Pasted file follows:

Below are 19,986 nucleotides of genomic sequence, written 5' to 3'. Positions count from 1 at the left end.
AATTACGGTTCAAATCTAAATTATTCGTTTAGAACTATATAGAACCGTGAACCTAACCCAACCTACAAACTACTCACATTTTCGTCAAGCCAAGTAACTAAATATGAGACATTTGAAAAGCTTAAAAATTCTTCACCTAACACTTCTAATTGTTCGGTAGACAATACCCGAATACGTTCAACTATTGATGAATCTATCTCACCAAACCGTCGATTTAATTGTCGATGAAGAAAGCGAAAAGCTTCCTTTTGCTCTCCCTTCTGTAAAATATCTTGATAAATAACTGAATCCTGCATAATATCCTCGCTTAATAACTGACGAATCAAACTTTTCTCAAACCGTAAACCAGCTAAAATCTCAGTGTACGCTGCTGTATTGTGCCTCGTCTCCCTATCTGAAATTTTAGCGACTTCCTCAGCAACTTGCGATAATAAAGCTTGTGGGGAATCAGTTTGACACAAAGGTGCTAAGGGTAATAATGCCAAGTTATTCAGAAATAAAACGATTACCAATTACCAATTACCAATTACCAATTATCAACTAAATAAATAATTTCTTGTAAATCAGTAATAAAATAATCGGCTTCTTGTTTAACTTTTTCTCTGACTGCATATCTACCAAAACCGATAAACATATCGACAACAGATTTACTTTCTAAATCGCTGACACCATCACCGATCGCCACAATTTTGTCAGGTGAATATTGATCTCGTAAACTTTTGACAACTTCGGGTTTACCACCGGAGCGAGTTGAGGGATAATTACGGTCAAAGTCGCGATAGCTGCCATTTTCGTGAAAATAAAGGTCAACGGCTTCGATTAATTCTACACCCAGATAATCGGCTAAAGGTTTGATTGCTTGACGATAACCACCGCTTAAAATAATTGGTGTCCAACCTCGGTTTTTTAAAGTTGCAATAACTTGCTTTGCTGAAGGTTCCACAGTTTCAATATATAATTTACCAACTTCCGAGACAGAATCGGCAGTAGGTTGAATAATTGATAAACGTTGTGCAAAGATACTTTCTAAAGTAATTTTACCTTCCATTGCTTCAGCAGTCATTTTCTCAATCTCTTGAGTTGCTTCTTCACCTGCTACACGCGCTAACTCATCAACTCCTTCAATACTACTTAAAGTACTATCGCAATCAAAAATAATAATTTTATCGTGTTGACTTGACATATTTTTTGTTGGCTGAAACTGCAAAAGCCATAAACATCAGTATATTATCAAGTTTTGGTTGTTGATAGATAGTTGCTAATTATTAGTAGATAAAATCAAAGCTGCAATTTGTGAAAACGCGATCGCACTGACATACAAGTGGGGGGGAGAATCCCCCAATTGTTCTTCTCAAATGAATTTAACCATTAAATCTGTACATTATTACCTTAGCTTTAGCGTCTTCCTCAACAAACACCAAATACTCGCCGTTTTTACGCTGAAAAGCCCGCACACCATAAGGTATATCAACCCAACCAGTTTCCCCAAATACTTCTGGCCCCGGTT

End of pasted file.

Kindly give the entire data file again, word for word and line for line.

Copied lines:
Below are 19,986 nucleotides of genomic sequence, written 5' to 3'. Positions count from 1 at the left end.
AATTACGGTTCAAATCTAAATTATTCGTTTAGAACTATATAGAACCGTGAACCTAACCCAACCTACAAACTACTCACATTTTCGTCAAGCCAAGTAACTAAATATGAGACATTTGAAAAGCTTAAAAATTCTTCACCTAACACTTCTAATTGTTCGGTAGACAATACCCGAATACGTTCAACTATTGATGAATCTATCTCACCAAACCGTCGATTTAATTGTCGATGAAGAAAGCGAAAAGCTTCCTTTTGCTCTCCCTTCTGTAAAATATCTTGATAAATAACTGAATCCTGCATAATATCCTCGCTTAATAACTGACGAATCAAACTTTTCTCAAACCGTAAACCAGCTAAAATCTCAGTGTACGCTGCTGTATTGTGCCTCGTCTCCCTATCTGAAATTTTAGCGACTTCCTCAGCAACTTGCGATAATAAAGCTTGTGGGGAATCAGTTTGACACAAAGGTGCTAAGGGTAATAATGCCAAGTTATTCAGAAATAAAACGATTACCAATTACCAATTACCAATTACCAATTATCAACTAAATAAATAATTTCTTGTAAATCAGTAATAAAATAATCGGCTTCTTGTTTAACTTTTTCTCTGACTGCATATCTACCAAAACCGATAAACATATCGACAACAGATTTACTTTCTAAATCGCTGACACCATCACCGATCGCCACAATTTTGTCAGGTGAATATTGATCTCGTAAACTTTTGACAACTTCGGGTTTACCACCGGAGCGAGTTGAGGGATAATTACGGTCAAAGTCGCGATAGCTGCCATTTTCGTGAAAATAAAGGTCAACGGCTTCGATTAATTCTACACCCAGATAATCGGCTAAAGGTTTGATTGCTTGACGATAACCACCGCTTAAAATAATTGGTGTCCAACCTCGGTTTTTTAAAGTTGCAATAACTTGCTTTGCTGAAGGTTCCACAGTTTCAATATATAATTTACCAACTTCCGAGACAGAATCGGCAGTAGGTTGAATAATTGATAAACGTTGTGCAAAGATACTTTCTAAAGTAATTTTACCTTCCATTGCTTCAGCAGTCATTTTCTCAATCTCTTGAGTTGCTTCTTCACCTGCTACACGCGCTAACTCATCAACTCCTTCAATACTACTTAAAGTACTATCGCAATCAAAAATAATAATTTTATCGTGTTGACTTGACATATTTTTTGTTGGCTGAAACTGCAAAAGCCATAAACATCAGTATATTATCAAGTTTTGGTTGTTGATAGATAGTTGCTAATTATTAGTAGATAAAATCAAAGCTGCAATTTGTGAAAACGCGATCGCACTGACATACAAGTGGGGGGGAGAATCCCCCAATTGTTCTTCTCAAATGAATTTAACCATTAAATCTGTACATTATTACCTTAGCTTTAGCGTCTTCCTCAACAAACACCAAATACTCGCCGTTTTTACGCTGAAAAGCCCGCACACCATAAGGTATATCAACCCAACCAGTTTCCCCAAATACTTCTGGCCCCGGTT